Steve Johnson

Founder and Dictator-In-Chief of TFB. A passionate gun owner, a shooting enthusiast and totally tacti-uncool. Favorite first date location: any gun range. Steve can be contacted here.


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  • Alaskan

    but but but..acoording to ANY video game and the internet..you cannot suppress a LMG..and to put a suppressor on one is heresy?

    /end sarcasm.

    Good vid. Glad there is a company that makes SS rounds that a LMG can use.

  • charles222

    The Mk 46 aggravates me in the sense that it’s like 5 pounds lighter than a regular SAW and has 25% more available rail space. Also, you don’t need a foregrip to fire from standing comfortably. :p

  • Lance

    A suppressed LMG looks a little redundant to me.

  • Brandon

    Sounds pretty quiet, I wonder what the decibel level is

  • zincorium

    Doesn’t the suppressor make it less useful for suppressive fire? Because last I checked, that’s what belt fed machineguns were good at.

  • Sian

    @charles222 “Also, you don’t need a foregrip to fire from standing comfortably. :p”

    Say that after 600 rounds rapid. You want your support hand as far away from the barrel as possible!

  • charles222

    A suppressed weapon of any kind is never redundant because it facilitates ease of communication and therefore maneuver. Ever crack off a few mags worth of 5.56 inside a building? You’ll be screaming at each other from a few feet away after that; forget about hearing stuff further away unless it’s over a radio.

  • Schadavi

    From the perspective of someone who never served in the military: The purpose of a machine gun ist to keep enemy heads down, while your guys sneak around and shoot them in the back, right?
    So who needs a supressed lmg?
    #Next time they come up with a non-lethal sniper rifle, for stunning enemy high value targets in an ethical way…

  • Gabe

    I’m pretty sure the Russians have a suppressed LMG either in the works or enjoying limited use that is silent past two hundred meters. (Don’t hold me to that, I’m not really sure about the distance)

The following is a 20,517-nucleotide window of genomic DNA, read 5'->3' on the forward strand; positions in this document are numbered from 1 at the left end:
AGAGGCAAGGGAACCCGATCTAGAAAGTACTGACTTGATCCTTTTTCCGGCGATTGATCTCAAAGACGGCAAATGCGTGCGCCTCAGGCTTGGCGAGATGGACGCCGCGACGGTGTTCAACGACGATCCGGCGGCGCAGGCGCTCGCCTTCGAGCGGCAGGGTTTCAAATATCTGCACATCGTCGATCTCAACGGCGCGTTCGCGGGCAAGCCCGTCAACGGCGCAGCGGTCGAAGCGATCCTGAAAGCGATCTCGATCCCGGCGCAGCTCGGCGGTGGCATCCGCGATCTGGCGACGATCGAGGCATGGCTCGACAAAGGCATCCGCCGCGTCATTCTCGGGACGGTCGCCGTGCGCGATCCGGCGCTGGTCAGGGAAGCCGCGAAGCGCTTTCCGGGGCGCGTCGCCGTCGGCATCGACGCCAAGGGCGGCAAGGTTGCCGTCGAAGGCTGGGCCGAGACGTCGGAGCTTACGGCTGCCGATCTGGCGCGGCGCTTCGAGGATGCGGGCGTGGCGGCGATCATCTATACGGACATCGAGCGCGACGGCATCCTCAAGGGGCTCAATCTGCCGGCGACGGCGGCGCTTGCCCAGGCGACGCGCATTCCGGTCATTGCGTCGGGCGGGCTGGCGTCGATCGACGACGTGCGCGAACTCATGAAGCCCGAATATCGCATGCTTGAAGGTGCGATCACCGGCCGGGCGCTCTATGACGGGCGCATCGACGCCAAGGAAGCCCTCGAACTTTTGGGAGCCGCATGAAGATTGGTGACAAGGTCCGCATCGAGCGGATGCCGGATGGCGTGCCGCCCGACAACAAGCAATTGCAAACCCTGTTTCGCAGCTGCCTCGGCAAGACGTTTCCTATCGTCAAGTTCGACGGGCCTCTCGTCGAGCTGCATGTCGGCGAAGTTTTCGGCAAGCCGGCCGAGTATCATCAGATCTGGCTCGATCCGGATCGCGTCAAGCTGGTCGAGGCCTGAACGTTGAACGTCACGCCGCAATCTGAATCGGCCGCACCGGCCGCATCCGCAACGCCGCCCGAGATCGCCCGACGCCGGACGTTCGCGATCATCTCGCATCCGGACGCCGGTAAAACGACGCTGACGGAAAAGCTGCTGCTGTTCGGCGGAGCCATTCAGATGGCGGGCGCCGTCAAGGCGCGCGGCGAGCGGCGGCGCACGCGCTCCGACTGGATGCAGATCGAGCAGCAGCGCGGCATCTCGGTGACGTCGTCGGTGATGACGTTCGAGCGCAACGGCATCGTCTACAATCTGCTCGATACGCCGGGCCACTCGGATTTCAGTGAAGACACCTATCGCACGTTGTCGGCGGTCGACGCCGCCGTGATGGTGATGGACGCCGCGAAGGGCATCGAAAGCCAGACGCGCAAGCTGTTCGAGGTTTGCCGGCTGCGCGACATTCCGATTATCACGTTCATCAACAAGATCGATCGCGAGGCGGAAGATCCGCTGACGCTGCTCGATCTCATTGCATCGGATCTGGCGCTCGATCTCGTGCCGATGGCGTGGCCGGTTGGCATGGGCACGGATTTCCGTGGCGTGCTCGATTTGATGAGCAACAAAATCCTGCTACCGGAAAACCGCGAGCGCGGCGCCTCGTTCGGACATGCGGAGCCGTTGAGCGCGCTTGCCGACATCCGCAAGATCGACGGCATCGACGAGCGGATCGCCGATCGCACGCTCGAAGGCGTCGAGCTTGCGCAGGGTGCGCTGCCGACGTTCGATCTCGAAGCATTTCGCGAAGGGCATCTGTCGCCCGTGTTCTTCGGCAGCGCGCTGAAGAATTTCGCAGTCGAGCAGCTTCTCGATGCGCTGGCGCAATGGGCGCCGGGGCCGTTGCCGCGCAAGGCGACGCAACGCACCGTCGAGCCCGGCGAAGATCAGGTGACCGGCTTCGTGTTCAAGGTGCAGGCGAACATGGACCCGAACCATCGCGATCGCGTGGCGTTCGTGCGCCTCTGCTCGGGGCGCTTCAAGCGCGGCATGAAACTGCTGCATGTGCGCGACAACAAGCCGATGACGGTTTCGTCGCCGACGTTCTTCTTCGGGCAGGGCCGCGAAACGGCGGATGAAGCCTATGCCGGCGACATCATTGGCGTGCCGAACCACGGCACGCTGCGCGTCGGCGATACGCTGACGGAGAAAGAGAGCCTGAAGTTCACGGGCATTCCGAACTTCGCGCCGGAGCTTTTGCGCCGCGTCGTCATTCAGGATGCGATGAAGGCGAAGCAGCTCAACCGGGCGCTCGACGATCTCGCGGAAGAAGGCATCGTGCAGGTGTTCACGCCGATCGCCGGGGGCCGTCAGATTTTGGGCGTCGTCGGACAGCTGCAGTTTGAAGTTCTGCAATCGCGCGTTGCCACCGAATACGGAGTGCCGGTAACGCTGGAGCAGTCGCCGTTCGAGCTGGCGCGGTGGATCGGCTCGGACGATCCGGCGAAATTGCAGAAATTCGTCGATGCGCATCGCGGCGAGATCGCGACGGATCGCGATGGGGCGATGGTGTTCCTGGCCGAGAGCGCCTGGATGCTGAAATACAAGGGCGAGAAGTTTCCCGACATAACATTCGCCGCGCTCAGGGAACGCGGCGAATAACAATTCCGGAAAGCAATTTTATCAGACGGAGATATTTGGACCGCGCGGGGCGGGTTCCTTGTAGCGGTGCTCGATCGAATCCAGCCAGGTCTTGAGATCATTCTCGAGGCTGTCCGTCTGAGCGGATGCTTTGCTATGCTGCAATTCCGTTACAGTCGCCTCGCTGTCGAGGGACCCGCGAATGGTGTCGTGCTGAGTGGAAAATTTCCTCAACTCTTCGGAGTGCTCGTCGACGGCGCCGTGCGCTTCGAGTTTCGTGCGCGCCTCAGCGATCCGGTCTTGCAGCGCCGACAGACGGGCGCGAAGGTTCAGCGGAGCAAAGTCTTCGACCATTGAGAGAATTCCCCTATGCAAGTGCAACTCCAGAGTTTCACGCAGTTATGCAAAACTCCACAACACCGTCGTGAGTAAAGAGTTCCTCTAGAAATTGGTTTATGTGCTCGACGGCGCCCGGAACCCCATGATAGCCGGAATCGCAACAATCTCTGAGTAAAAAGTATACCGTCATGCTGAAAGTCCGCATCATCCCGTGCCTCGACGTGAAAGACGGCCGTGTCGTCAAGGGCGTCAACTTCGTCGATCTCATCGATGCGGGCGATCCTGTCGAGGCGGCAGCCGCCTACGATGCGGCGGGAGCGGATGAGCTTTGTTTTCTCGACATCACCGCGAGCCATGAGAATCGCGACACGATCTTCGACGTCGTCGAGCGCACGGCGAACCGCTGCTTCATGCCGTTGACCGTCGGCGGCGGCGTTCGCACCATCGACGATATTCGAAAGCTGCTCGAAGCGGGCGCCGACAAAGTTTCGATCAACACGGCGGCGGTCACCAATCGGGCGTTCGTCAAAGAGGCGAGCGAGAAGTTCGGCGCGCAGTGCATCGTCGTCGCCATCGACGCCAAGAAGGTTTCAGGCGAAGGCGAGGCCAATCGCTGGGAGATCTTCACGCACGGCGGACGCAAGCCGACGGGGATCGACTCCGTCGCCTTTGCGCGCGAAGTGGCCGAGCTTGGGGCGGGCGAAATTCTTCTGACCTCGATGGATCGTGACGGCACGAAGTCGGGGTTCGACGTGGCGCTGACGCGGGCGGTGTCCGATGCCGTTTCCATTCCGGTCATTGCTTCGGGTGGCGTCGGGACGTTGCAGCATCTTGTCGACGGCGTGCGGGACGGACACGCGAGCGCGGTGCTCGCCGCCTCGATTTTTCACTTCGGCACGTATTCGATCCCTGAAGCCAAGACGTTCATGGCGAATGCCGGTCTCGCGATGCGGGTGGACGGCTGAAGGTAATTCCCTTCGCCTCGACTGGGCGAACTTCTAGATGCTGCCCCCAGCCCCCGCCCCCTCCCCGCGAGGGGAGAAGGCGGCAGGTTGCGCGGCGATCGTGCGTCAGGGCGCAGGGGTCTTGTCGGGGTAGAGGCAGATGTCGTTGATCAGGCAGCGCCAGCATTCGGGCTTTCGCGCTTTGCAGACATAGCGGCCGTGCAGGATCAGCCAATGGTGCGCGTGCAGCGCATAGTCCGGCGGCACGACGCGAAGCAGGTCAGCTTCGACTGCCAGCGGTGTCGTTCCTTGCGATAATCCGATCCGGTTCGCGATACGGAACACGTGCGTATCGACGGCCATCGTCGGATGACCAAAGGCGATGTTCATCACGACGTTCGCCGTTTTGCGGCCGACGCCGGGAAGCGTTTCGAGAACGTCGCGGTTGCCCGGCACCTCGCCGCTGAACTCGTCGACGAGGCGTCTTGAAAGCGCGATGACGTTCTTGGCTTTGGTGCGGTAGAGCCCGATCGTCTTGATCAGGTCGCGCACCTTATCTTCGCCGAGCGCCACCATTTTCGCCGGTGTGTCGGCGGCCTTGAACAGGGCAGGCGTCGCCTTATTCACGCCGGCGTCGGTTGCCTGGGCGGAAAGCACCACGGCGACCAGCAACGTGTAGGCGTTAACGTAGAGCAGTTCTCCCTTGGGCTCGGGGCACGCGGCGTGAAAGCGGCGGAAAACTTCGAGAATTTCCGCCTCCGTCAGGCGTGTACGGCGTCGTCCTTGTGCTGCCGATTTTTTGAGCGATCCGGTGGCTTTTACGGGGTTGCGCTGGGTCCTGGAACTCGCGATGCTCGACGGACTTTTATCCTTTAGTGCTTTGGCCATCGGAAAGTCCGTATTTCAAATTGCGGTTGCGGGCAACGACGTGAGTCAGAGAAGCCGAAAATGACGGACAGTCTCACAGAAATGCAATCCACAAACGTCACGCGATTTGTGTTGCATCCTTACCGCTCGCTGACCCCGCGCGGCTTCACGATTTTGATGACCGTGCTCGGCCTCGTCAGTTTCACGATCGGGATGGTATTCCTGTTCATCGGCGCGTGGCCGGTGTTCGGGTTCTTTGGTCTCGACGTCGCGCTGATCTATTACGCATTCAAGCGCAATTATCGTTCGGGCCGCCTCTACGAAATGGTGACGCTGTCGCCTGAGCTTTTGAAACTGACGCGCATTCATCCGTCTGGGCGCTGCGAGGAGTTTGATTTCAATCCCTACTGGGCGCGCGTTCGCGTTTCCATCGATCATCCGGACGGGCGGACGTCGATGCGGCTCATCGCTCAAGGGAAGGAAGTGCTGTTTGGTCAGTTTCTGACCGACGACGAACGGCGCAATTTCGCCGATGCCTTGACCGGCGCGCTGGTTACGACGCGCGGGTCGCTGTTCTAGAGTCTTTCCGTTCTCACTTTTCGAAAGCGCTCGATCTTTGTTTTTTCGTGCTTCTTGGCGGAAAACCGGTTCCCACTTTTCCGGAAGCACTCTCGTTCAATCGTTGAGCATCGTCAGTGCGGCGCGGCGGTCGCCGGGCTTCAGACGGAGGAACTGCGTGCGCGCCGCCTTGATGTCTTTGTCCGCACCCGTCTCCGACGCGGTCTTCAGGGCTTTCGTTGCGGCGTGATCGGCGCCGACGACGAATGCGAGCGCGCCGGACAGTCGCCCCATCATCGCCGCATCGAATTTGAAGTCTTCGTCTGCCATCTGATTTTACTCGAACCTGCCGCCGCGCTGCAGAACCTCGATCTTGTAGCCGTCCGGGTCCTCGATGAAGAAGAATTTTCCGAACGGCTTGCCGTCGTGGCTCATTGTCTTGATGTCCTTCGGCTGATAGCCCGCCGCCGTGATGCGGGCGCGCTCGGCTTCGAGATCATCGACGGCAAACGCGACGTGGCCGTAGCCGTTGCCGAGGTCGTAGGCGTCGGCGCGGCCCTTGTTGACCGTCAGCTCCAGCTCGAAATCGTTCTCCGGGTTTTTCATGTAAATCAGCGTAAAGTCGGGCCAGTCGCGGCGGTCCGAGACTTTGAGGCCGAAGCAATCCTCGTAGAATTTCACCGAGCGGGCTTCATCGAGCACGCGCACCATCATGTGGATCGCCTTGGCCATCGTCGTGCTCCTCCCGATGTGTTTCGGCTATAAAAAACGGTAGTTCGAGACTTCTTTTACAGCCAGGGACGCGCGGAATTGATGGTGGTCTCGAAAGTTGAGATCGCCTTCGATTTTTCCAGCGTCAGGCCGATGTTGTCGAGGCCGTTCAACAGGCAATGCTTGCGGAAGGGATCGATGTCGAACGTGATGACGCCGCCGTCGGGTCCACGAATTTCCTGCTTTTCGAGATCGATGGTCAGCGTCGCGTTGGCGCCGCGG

The place where I read it said it was so troops being suppressed wouldn’t know where the fire was coming from
    (Its a suppressor flash hider combo)

  • charles222

    Impressive how little muzzle rise there is. Usually there’s a crapton on a SAW from standing.

  • charles222

    Schadavi: That’s one purpose. However, the M249 is not used the way a traditional machine gun is used (ie, with a crew and from a typically fixed position.) It’s closer to being a fourth rifle; the official Army term for a guy with a SAW is ‘automatic rifleman’, which should tell you a hell of a lot about how the SAW is employed-it’s intended to be basically used as an individual not crew, weapon that moves with the rifle team and squad. A typical automatic rifleman doesn’t carry nearly enough ammunition to engage in long-term suppressive fire, either-I was a SAW gunner for 2 years (on and off) and the most I ever carried in a combat zone was about 600 rounds. That is not alot, especially when you compare it to the amount of ammunition an MMG crew with an M240 brings along-typically between 900 and 1200 rounds for one M240. In one simulated firefight at the Joint Readiness Training Center (which is about as real as it gets without people actually dying) i went through about 350 rounds in approximately 5-10 minutes.

    You can find out more about weapons employment in the article I published here a few weeks ago, “Combined Arms In The Infantry Platoon And Company.”

  • charles222

    I meant through “don’t need a foregrip” in terms of how the Mk.46’s rail system isn’t a foot-wide continual monstrosity that is next to impossible to get a good grip on. It’s slim. The M249 one certainly is not.

  • M Gallo

    I saw this there and started drooling immediately. I wasn’t able to get a chance to shoot it, however.